SELLERSBURG — Owning a piece of Southern Indiana's most recognizable businesses is as simple as passing go on a classic board game.

Silver Creek High School's Academy of Finance class has worked for the last two years putting its game, "Kentuckianaopoly" together. It plays just like "Monopoly," but the business students included local businesses from both sides of the river by selling spaces to them. The proceeds from the game's sales will go toward local charities and scholarships.

Jennifer Glaser, Academy of Finance instructor, said students got a taste of what it's like to put a product together from the ground up.

"We thought it would be a good way for students to get out in the community and network," Glaser said. "The learning process was learning to network, market a product and appreciate the entrepreneurs behind the businesses right here in our community."

The businesses selected were each at least 25 years old, some approaching 100 years old.

She said students had to go to businesses, find out the appropriate contact for marketing initiatives like this and set up an appointment for a meeting. She said students had to present the concept and dress professionally.

Tony Raley, vice president of business services for L&N Credit Union, said he was sold on the idea from the time a student approached him about buying a space on the board about a year and a half ago.

"What I liked was the leadership they got in putting this project together," Raley said. "They asked what we do and about buying a space on the board without being intrusive. They were very professional about it."

He said he felt involved in the process as the game progressed, seeing proofs of the board, making adjustments to the space they purchased and getting a good experience to the students.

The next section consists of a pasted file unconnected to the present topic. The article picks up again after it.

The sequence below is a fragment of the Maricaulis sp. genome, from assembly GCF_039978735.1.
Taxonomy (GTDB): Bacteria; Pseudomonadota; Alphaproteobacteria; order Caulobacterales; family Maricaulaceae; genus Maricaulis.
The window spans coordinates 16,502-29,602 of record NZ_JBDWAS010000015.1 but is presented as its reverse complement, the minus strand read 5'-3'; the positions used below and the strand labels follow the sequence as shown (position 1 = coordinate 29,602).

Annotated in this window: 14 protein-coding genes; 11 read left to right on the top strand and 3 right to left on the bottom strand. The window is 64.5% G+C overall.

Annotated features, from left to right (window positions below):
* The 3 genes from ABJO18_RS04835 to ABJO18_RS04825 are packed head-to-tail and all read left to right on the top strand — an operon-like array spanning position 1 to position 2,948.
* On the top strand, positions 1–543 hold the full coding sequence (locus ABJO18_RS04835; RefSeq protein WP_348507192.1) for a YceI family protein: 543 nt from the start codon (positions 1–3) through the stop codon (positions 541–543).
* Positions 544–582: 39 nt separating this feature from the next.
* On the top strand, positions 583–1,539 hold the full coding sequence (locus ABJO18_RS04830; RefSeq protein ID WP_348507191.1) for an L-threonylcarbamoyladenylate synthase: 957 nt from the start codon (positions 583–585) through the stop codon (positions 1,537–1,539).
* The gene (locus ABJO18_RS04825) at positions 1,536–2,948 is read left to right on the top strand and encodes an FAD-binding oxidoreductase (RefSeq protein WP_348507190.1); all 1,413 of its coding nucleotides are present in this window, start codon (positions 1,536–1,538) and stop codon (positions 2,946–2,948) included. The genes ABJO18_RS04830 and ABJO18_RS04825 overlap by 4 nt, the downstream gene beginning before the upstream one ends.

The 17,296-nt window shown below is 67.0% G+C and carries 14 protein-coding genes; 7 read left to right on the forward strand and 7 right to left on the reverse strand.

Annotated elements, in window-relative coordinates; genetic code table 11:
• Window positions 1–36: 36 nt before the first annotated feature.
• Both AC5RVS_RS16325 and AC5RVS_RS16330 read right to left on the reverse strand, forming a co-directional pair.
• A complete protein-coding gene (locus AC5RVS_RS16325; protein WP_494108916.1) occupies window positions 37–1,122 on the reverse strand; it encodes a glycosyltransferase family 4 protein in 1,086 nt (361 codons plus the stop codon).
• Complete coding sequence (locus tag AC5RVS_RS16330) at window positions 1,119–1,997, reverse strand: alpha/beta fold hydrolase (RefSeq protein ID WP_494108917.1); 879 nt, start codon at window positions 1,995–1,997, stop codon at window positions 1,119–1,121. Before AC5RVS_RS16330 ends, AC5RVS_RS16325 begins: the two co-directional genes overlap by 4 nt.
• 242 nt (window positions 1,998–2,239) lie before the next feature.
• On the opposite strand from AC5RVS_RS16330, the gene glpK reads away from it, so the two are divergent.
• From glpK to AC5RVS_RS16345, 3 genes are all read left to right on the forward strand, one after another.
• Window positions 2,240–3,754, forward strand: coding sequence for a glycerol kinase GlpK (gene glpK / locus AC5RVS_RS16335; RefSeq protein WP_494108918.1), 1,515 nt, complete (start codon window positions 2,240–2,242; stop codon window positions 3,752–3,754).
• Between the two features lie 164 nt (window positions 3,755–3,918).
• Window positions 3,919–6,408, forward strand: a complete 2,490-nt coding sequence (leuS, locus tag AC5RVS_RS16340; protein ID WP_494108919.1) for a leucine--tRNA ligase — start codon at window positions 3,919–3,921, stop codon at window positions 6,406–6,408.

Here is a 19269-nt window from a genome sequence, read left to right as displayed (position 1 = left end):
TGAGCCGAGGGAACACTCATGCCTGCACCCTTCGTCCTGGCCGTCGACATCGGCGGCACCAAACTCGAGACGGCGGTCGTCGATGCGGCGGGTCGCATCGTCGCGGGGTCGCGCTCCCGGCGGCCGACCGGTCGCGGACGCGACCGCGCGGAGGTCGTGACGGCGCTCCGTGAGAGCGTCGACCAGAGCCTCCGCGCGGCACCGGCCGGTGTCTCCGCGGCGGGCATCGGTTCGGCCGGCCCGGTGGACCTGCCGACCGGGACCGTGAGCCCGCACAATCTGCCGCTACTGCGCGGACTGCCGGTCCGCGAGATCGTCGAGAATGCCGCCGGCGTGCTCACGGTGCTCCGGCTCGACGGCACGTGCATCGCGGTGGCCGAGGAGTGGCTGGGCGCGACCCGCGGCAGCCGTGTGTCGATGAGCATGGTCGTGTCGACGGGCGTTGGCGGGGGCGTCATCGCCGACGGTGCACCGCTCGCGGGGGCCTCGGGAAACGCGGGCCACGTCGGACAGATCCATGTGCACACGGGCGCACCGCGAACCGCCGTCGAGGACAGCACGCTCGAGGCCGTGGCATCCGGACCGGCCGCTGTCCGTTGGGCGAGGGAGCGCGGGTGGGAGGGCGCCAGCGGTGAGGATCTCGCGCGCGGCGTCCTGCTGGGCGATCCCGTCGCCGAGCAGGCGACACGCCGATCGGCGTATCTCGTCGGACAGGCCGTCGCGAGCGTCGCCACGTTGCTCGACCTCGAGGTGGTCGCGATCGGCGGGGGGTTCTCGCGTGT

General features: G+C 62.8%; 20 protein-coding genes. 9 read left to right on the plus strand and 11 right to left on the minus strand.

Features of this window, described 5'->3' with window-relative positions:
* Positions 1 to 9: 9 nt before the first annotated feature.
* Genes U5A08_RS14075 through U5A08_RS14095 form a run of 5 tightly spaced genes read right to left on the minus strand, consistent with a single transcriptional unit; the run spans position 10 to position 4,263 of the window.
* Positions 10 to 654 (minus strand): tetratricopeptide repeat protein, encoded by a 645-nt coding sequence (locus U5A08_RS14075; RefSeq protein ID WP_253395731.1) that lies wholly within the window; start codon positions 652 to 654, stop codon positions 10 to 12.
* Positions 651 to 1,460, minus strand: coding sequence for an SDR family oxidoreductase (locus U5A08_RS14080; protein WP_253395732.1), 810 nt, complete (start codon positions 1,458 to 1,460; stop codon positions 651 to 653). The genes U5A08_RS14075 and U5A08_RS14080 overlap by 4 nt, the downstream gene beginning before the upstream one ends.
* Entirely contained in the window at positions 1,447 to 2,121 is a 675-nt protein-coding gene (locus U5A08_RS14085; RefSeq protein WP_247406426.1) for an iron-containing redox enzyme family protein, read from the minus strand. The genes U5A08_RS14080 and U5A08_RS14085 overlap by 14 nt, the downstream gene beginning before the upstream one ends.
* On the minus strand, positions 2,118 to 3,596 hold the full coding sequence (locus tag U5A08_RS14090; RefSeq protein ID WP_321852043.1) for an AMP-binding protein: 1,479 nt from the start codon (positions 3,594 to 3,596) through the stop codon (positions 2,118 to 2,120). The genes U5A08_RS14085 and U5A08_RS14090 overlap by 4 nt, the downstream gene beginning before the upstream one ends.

Jacob Atkins, a senior in the class, said he's been helping with the project all year long. He said he helped build in the QR codes on the board, which when scanned with a smartphone, take the user to the company's website for history on the business.

"We really wanted people to enjoy the game, but also get the connection to those businesses through the QR codes," Atkins said. "With those, they get more accedes to the companies, their histories and more."

Glaser said the point of her class is to give students an idea of whether they're interested in pursuing a business degree in college, but the game gave them even more than that.

"It can take you lots of places," Glaser said. "Maybe those contacts will be future prospects for employment. A lot of good things can come from something like this. IT’s something real, it’s not like just answering questions from a textbook."

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I'm the education reporter for the News and Tribune, covering four public school districts, private and charter schools, local universities and education programs in Clark and Floyd counties. Send story ideas my way!

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